To characterize the efficiency and uniformity of MALDI-MS preparation techniques, we recorded the signal variation of insulin for eight precise sites on dried sample spots. Consistent with the non-uniform distribution of the samples seen in the optical images, the signal distribution of the sample spots of the conventionally dried samples is very uneven and requires the search for "sweet spots". And as expected, Fig. 5 confirms that membrane separation improves the signal strength and uniformity drastically without a time-consuming search for a sweet spot. Wherever the laser is directed onto the uniform sample spot, intense MALDI spectra can be obtained. We collected MALDI images of peptide of KCRKA dried by membrane separation and conventional method. As it is seen from Fig. 5 that membrane separation dried samples are much more homogeneous than in the case of conventional dried samples. Comparison to the conventional dried samples shows that the mass peak obtained is the same as the one dried by conventional method in chemically identical aspect. As expected, based on the purely physical character of the method, membrane separation method therefore does not generate additional interfering peaks, unlike other enhancement methods that require additives.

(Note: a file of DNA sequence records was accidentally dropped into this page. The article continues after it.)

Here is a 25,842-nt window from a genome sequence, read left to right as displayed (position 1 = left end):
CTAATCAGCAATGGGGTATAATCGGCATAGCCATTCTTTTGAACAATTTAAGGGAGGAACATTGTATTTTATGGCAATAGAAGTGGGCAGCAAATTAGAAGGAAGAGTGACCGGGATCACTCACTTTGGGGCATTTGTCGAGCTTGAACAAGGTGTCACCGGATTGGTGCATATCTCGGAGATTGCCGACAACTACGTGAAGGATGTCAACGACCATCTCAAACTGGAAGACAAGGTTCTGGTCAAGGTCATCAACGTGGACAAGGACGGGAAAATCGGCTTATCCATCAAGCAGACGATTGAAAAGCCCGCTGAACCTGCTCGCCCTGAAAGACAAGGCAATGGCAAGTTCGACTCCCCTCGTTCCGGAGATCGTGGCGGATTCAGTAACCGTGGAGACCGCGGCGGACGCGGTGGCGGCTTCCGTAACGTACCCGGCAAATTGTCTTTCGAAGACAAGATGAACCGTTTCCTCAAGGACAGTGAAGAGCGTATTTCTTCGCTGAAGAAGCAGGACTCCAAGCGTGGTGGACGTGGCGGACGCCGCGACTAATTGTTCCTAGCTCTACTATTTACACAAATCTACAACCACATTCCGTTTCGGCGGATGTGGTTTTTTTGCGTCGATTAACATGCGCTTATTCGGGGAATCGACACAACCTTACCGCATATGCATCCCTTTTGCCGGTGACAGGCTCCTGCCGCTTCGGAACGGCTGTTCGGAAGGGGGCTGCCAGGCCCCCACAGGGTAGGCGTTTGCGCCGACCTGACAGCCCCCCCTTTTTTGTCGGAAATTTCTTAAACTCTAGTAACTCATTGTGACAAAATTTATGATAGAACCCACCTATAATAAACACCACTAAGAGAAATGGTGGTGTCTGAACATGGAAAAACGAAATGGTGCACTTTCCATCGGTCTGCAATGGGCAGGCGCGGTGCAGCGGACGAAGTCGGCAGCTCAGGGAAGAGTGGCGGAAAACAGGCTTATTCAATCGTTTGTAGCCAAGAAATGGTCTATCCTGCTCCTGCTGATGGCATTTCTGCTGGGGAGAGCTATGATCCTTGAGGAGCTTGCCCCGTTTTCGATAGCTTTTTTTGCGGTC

Fig. 5. Typical profile of the signal variation of peptide of KCRKA (100 pmol/L) for 7 individual spot through (A) conventional drop drying process and (B) membrane separation method.

In conclusion, we describe a novel sample preparation method based on the combination of membrane separation technology and nanomaterial applications to optimize MALDI detection of biomolecules. For peptides and protein biomolecules, the enhanced signals and improved signal homogeneity have been demonstrated. The method is convenient, fast, effective, and has great potential for practical application in the future.


This work was supported by the National Natural Science Foundation of China (Nos. 21435002, 21621003).